WILMOT, Robert John (1784-1841), of Osmaston, Derbys.

Published in The History of Parliament: the House of Commons 1790-1820, ed. R. Thorne, 1986
Available from Boydell and Brewer



Family and Education

b. 21 Dec. 1784, o.s. of Sir Robert Wilmot, 2nd Bt., of Osmaston by 1st w. Juliana Elizabeth, da. of Adm. John Byron, wid. of Hon. William Byron. educ. Eton 1802; Christ Church, Oxf. 1803. m. 1 Sept. 1806, Anne Beatrix, da. and coh. of Eusebius Horton of Catton, 4s. 3da. Took additional name of Horton by royal lic. 8 May 1823 under the will of his father-in-law; kntd. 8 June 1831; GCH 22 June 1831; suc. fa. as 3rd Bt. 23 July 1834.

Offices Held

Under-sec. of state for War and Colonies Dec. 1821-Jan. 1828; PC 23 May 1827; gov. and c.-in-c. Ceylon 1831-7.

Capt. Staffs. militia 1805.


Wilmot, a founder member of Grillion’s Club in 1812, was narrowly defeated when he contested Newcastle-under-Lyme on a vacancy in 1815. Ostensibly independent, he was covertly supported by the 2nd Marquess of Stafford and by the corporation. Between 1815 and 1818 he and his friends contrived, chiefly through the creation of new freemen, to ensure his success at the general election. He himself spent more than 6,000 guineas in the contest and on that score his anxieties continued, putting his ‘intarissable gaiety and good humour’ to the test.1

Edward John Littleton wrote of him, 22 Feb. 1819:

Wilmot has great attainments, much quickness and fluency in conversation, many faults such as indecision-unsteadiness of principle, and levity—and many disadvantages-in his family and pecuniary affairs—but of an immense ambition; which I think may ultimately connect him with parties of power in the country.

Such characteristics had led him into the company of John William Ward, with whom he travelled on the Continent in 1816.2 On 23 Jan. 1819 he joined White’s Club. He was anxious to contribute to debate and made his debut in defence of the grant to the Duke of York in the Windsor establishment, 22 Feb. 1819. He stated that he ‘belonged to no party’ and his speech ‘gave promise ... of much talent for debate’. He had apparently voted with the minority critical of transportation of convicts on 18 Feb.3 On 2 Mar. he supported Mackintosh’s motion for a committee on criminal law, ‘but the low tone in which he spoke, prevented our hearing distinctly the grounds either of his approbation or disapprobation’, claimed the reporters. He was speaking from the ministerial side. His only other minority vote in that Parliament was presumably in support of Catholic relief, as he invariably favoured it. He voted with the majority on the question of Wyndham Quin*, 29 Mar., and against Tierney’s censure motion, 18 May. On 25 May he advocated the resumption of cash payments by the Bank. On 1 July he opposed Burdett’s reform motion (against which he was teller): ‘with respect to the sufferings of the people, remedies might be found for them: and probably the wisdom of that House would provide suitable remedies, but he did not connect it with reform’. (For this, he ‘got a good dressing from Burdett’.4) Poor Law reform, emigration and the education of the labouring classes in political economy were remedies he advocated then and subsequently.5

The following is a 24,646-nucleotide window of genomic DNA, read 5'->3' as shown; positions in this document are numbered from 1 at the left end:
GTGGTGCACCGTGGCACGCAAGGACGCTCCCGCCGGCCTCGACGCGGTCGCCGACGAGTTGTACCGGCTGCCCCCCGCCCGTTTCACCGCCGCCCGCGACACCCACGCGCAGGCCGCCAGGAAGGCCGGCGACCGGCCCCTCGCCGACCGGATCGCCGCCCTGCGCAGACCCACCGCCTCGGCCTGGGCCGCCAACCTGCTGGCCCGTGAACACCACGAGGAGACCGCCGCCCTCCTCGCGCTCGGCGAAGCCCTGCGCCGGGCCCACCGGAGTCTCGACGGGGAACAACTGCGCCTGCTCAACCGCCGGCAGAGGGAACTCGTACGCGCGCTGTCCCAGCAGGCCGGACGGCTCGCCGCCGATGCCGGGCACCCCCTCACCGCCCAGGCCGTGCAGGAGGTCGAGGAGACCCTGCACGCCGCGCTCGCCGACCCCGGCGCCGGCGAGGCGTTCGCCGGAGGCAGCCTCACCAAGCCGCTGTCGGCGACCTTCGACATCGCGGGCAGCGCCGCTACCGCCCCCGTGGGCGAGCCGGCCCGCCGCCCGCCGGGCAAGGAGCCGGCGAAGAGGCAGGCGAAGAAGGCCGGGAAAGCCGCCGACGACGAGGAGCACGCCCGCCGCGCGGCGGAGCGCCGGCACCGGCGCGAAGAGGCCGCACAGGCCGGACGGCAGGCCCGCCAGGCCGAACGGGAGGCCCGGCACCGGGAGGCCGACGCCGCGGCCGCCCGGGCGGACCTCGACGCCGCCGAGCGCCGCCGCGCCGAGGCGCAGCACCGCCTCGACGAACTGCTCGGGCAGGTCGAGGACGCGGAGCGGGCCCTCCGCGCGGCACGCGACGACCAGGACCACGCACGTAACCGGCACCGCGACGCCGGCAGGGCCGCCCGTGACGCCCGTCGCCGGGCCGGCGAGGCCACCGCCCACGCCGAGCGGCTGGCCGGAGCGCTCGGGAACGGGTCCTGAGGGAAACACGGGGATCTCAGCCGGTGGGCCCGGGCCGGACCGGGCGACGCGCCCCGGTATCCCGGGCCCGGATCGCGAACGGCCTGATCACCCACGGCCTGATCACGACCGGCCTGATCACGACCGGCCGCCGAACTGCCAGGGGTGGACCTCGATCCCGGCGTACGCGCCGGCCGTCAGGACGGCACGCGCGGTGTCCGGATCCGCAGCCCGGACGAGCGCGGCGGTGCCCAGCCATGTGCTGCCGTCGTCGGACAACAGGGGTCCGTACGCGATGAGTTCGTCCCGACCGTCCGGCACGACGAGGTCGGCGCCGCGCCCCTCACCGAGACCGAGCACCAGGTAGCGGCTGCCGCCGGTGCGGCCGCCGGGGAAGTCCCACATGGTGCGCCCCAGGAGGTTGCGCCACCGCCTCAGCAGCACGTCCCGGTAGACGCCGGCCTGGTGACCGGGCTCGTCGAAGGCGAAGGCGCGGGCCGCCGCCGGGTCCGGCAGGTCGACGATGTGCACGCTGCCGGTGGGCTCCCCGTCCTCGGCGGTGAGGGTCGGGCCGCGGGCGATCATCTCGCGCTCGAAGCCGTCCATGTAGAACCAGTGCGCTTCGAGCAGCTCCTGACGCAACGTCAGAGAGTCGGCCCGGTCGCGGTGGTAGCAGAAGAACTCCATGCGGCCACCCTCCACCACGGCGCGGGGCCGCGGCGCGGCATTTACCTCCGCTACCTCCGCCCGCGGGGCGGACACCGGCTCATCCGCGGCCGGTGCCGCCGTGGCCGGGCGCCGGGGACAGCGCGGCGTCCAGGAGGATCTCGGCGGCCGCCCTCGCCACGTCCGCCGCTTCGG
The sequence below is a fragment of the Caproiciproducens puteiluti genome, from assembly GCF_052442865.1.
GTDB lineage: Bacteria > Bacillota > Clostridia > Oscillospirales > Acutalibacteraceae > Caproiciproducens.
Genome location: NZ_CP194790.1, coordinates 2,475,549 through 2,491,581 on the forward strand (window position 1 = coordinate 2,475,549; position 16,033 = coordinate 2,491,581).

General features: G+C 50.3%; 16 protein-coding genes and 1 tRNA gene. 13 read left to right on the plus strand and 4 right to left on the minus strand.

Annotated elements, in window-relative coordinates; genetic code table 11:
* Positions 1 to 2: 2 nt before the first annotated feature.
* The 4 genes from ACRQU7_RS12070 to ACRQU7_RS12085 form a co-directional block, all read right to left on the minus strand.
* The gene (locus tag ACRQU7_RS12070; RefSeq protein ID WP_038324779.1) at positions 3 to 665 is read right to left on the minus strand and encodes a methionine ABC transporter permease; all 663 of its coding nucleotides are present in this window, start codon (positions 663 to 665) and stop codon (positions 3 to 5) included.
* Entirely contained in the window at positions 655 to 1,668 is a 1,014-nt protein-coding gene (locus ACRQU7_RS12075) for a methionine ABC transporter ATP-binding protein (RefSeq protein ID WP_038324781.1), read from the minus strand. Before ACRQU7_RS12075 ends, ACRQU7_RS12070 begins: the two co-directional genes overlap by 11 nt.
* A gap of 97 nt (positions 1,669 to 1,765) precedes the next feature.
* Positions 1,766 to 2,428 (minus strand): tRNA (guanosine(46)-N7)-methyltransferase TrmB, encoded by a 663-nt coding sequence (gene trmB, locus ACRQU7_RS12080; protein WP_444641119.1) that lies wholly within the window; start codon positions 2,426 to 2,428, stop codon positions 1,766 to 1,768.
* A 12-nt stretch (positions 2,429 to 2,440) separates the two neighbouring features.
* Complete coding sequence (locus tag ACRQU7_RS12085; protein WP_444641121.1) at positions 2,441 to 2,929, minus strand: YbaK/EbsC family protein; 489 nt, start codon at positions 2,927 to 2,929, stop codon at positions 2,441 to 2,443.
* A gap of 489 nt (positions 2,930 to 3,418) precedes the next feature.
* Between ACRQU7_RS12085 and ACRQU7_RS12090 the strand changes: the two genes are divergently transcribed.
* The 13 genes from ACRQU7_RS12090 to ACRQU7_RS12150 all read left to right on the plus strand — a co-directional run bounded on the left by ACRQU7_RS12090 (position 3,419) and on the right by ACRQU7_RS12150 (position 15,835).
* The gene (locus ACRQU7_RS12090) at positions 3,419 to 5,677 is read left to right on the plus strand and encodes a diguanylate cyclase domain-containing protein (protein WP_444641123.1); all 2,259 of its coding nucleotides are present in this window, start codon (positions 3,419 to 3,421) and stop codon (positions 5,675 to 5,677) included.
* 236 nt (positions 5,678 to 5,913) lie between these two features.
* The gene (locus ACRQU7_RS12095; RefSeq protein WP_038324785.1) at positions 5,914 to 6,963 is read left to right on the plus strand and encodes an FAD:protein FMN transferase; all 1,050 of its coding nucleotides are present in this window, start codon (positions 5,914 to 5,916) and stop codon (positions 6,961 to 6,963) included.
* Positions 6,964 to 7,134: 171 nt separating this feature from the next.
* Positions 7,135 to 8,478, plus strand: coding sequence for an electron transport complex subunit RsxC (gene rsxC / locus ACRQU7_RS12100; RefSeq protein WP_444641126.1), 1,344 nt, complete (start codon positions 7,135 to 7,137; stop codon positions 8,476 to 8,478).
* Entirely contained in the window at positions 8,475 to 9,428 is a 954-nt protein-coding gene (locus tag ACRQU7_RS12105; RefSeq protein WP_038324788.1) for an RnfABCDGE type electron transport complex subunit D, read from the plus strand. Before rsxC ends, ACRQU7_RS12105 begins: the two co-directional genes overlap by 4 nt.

Wilmot defended the seditious meetings bill, 2 Dec. 1819, and the newspaper stamp duties bill, 20 Dec., at some length and remained in town as late as 23 Dec. to support measures against sedition. In 1821 he obtained office and became an indefatigable publicist and colonial administrator. His cousin Lord Byron wrote of Mrs Wilmot:

She walks in beauty like the night, but of Wilmot:

From Canning the tall wit

To Wilmot, the small wit, Ward’s creeping companion and louse, louse. Who’s so damnably bit With fashion and wit That he crawls on the surface like vermin, But an insect in both—By his intellect’s growth Of what size you may quickly determine.6

He died 31 May 1841.

Ref Volumes: 1790-1820

Author: R. G. Thorne


  • 1. See NEWCASTLE-UNDER-LYME; Add. 40370, f. 293; Letters of Countess Granville, i. 165.
  • 2. Staffs. RO, Hatherton diary; Ward, Letters to Bishop of Llandaff, 153.
  • 3. Hatherton diary, 23 Jan., 23 Feb.; Keele Univ. Lib. Sneyd mss, Agar Ellis to Sneyd, 31 Jan. 1819; Buckingham, Regency, ii. 315.
  • 4. Add. 56540, f. 85.
  • 5. DNB.
  • 6. Works, iii. 383; vii. 54.